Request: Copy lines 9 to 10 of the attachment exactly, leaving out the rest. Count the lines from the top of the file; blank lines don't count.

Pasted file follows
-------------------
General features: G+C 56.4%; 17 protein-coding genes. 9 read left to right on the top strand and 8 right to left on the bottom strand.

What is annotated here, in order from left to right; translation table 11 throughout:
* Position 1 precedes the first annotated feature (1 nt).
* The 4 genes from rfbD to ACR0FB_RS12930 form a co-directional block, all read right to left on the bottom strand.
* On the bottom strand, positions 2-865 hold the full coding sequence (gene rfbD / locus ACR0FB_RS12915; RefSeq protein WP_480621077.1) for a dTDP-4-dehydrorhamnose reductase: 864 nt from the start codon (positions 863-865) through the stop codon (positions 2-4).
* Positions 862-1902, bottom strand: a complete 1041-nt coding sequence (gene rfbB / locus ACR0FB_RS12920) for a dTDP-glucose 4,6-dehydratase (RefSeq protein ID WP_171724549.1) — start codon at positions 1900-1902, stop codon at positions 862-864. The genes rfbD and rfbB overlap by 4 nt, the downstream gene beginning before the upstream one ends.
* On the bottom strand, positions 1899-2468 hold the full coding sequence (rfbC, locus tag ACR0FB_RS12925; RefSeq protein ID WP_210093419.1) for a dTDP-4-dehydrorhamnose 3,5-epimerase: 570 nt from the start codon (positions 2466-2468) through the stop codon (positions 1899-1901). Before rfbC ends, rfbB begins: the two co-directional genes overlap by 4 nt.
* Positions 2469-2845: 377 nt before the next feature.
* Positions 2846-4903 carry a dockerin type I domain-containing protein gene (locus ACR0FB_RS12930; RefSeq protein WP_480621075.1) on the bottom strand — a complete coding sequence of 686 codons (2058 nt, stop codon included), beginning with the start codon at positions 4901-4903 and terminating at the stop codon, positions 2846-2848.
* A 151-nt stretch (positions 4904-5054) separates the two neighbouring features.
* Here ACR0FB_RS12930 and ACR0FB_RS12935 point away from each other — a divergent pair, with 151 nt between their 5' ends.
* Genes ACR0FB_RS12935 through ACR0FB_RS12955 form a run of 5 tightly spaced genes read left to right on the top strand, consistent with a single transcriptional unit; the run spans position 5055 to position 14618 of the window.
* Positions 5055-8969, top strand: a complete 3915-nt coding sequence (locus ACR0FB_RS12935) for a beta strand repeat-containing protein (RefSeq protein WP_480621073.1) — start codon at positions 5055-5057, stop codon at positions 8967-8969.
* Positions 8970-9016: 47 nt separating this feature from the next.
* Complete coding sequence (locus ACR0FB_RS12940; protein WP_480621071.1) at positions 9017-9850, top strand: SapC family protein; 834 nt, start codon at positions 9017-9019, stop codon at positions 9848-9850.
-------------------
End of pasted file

* Positions 2846-4903 carry a dockerin type I domain-containing protein gene (locus ACR0FB_RS12930; RefSeq protein WP_480621075.1) on the bottom strand — a complete coding sequence of 686 codons (2058 nt, stop codon included), beginning with the start codon at positions 4901-4903 and terminating at the stop codon, positions 2846-2848.
* A 151-nt stretch (positions 4904-5054) separates the two neighbouring features.